Grand Canyon National Park, AZ
2-3 nights, 2+ hour drive from Sedona to Grand Canyon
Attracting more than 5 million visitors each year, the Grand Canyon is an absolute icon when it comes to US national parks and no southwest national parks road trip would be complete without a stop here. The canyon is awe inspiring to put it lightly – and photos truly don’t do it justice. Despite its popularity, it’s still easy to escape the crowds if you’re willing to hike more than a few miles down Bright Angel Trail. For those looking for a quieter experience, the Grand Canyon’s North Rim also attracts far less tourists and is just as scenic – some would even argue more-so.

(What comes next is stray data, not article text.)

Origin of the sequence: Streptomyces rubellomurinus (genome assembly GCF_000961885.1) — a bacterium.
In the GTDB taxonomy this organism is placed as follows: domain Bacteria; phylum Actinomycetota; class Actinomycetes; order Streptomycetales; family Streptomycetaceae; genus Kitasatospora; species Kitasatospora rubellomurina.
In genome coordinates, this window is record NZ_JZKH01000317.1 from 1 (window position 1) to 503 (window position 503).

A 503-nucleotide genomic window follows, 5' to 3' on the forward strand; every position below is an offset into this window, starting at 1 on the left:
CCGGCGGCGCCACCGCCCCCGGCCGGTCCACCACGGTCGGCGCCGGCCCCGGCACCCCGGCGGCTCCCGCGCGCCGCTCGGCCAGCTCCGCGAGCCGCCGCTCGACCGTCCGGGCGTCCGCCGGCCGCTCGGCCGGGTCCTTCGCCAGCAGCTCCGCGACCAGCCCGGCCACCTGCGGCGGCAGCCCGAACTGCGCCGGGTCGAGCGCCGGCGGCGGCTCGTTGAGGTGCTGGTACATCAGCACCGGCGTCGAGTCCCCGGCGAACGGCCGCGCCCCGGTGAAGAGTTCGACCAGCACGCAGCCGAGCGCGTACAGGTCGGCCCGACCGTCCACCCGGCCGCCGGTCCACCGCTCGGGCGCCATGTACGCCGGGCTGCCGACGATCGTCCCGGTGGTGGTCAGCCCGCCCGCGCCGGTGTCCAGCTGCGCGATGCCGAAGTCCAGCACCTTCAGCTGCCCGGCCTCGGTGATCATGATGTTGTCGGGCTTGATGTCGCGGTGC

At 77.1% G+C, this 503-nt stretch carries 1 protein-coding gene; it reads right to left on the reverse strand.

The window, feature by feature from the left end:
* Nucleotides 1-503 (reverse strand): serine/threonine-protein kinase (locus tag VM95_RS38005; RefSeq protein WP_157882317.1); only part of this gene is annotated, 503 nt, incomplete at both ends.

This Grand Canyon Trip Planning guide includes everything you need to plan the ultimate visit.
Things to Do at the Grand Canyon – South Rim
A 15.6 mile (7.4 miles each way) out-and-back hike, Bright Angel Trail forms part of the popular rim-to-rim route linking the South Rim to the North. Starting on the South Rim and ending at Phantom Ranch (smack dab in the middle of the canyon), it makes for an extremely memorable overnight backpacking trip, though permits are required and competitive to secure. For day visitors, permits are not required and many choose to hike just a portion of the trail, turning back at one of the rest stops or trekking all the way to Indian Garden to soak in the creek before turning around.